Australian back pain trial slashes opioid use
A NSW trial has led to a 24% reduction in opioid prescribing for patients with acute back pain in emergency departments.
Led by researchers and clinicians from the Institute for Musculoskeletal Health, University of Sydney and Sydney Local Health District, the randomised trial was conducted across four NSW emergency departments, with results published in BMJ Quality and Safety.
The study included almost 4500 patients from Royal Prince Alfred, Canterbury, Concord and Dubbo hospitals, and involved training about 300 clinicians in assessing, managing and referring patients with acute back pain without necessarily prescribing opioids, providing alternatives such as other medicines and heat wraps.
Real-time feedback of prescription use was provided to clinicians using Qlik Sense technology.
Across the four hospitals there was a 12% decrease in opioid use, from 63 to 51%, over the four-month trial. At Canterbury Hospital, opioid use fell from 61% of patients being prescribed opioids to 37%. No increase in patient pain levels, nor any drop in satisfaction with care, was observed, despite clinicians giving out fewer opioid painkillers.
“Every year thousands of Australians are unnecessarily being prescribed opioid painkillers, which can cause addiction, overdose and in some cases even death,” lead author Dr Gustavo Machado said.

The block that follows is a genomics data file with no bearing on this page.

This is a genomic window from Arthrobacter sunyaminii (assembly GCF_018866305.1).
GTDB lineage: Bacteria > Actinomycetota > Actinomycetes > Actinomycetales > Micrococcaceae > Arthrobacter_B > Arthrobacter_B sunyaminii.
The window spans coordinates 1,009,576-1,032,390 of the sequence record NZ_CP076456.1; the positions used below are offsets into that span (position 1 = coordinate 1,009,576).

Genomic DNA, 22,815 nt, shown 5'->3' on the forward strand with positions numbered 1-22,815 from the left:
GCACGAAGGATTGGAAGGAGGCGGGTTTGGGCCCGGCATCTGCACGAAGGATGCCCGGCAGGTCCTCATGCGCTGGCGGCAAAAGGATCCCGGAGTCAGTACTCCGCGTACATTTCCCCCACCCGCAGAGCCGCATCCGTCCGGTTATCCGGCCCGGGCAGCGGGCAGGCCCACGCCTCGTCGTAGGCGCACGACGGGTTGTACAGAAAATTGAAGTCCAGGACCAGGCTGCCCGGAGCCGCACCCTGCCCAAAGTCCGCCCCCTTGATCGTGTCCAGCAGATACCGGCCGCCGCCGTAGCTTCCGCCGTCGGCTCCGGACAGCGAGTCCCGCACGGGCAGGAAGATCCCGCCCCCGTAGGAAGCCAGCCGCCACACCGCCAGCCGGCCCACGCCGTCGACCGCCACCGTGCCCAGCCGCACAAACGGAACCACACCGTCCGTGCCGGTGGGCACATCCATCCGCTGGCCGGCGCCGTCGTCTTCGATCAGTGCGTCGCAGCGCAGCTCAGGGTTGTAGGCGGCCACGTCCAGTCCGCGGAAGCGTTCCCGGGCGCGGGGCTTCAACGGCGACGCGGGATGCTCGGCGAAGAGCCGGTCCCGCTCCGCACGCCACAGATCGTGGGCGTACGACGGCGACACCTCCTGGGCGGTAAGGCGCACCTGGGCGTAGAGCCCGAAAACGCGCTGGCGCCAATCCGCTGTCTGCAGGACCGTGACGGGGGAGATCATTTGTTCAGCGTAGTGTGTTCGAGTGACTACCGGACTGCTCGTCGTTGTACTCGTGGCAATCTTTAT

“Patients turn up at emergency departments often in incredible pain and discomfort and receive a highly addictive painkiller. It’s meant to be just a short-term fix but in reality, a month later, a third of patients are still taking these pills.
“Emergency departments are incredibly busy places and there is a huge pressure on clinicians to treat people as quickly as possible. Unfortunately there is no easy fix for acute back pain, but providing opioids has a lot of downsides.”
Dr Machado said that the trial demonstrated a safer way to treat acute back pain that can easily be adopted by hospitals across the country, and could help tackle the global opioid epidemic.
Dr Eileen Rogan, senior emergency physician and the Director of Medical Services at Canterbury Hospital, said, “It’s clear there is a better model of care to help people with back pain, and one that does not rely so heavily on opioid painkillers. Our main aim is to make people better and alleviate their pain, not unwittingly place them on a path to addiction.
“Our physicians and nurses embraced this trial because they could see the positive results almost immediately. Patients were happy; they were receiving better care in the emergency department, getting follow-up care if needed, and there was an important drop in the amount of opioid painkillers used.”
Head of Rheumatology at Royal Prince Alfred Hospital Dr Bethan Richards added, “A key aspect of the trial was ensuring clear communication and education of patients as well as fast-track referrals to outpatient services including physiotherapy, primary care and specialist back clinics when required. This trial has significantly changed the way our staff both approach and manage people with back pain. Clinicians have a greater understanding of the unseen harms that can come from prescribing opioids in emergency departments and a new confidence that using alternatives can deliver just as effective and much safer care.”
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